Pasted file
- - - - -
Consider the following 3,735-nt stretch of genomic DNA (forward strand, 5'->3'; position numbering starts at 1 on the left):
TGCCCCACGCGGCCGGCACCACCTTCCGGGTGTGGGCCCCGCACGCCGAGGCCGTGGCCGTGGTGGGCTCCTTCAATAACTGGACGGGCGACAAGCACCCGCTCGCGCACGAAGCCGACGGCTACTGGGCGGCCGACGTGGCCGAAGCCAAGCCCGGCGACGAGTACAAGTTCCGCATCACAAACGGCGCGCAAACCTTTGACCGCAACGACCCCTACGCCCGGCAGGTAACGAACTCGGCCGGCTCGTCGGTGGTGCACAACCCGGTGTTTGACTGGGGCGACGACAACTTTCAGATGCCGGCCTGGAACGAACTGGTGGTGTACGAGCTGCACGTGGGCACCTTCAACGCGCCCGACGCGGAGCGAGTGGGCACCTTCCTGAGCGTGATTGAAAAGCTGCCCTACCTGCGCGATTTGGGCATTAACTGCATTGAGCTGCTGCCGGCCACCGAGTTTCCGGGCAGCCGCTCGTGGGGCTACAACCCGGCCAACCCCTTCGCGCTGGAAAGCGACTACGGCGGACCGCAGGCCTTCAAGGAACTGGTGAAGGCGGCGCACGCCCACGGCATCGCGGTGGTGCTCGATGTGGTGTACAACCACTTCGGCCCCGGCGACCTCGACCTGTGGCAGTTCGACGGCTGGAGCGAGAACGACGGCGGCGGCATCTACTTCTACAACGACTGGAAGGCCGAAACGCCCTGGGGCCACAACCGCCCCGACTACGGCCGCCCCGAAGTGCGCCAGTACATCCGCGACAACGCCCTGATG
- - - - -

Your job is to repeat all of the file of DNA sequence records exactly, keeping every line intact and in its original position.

Consider the following 3,735-nt stretch of genomic DNA (forward strand, 5'->3'; position numbering starts at 1 on the left):
TGCCCCACGCGGCCGGCACCACCTTCCGGGTGTGGGCCCCGCACGCCGAGGCCGTGGCCGTGGTGGGCTCCTTCAATAACTGGACGGGCGACAAGCACCCGCTCGCGCACGAAGCCGACGGCTACTGGGCGGCCGACGTGGCCGAAGCCAAGCCCGGCGACGAGTACAAGTTCCGCATCACAAACGGCGCGCAAACCTTTGACCGCAACGACCCCTACGCCCGGCAGGTAACGAACTCGGCCGGCTCGTCGGTGGTGCACAACCCGGTGTTTGACTGGGGCGACGACAACTTTCAGATGCCGGCCTGGAACGAACTGGTGGTGTACGAGCTGCACGTGGGCACCTTCAACGCGCCCGACGCGGAGCGAGTGGGCACCTTCCTGAGCGTGATTGAAAAGCTGCCCTACCTGCGCGATTTGGGCATTAACTGCATTGAGCTGCTGCCGGCCACCGAGTTTCCGGGCAGCCGCTCGTGGGGCTACAACCCGGCCAACCCCTTCGCGCTGGAAAGCGACTACGGCGGACCGCAGGCCTTCAAGGAACTGGTGAAGGCGGCGCACGCCCACGGCATCGCGGTGGTGCTCGATGTGGTGTACAACCACTTCGGCCCCGGCGACCTCGACCTGTGGCAGTTCGACGGCTGGAGCGAGAACGACGGCGGCGGCATCTACTTCTACAACGACTGGAAGGCCGAAACGCCCTGGGGCCACAACCGCCCCGACTACGGCCGCCCCGAAGTGCGCCAGTACATCCGCGACAACGCCCTGATG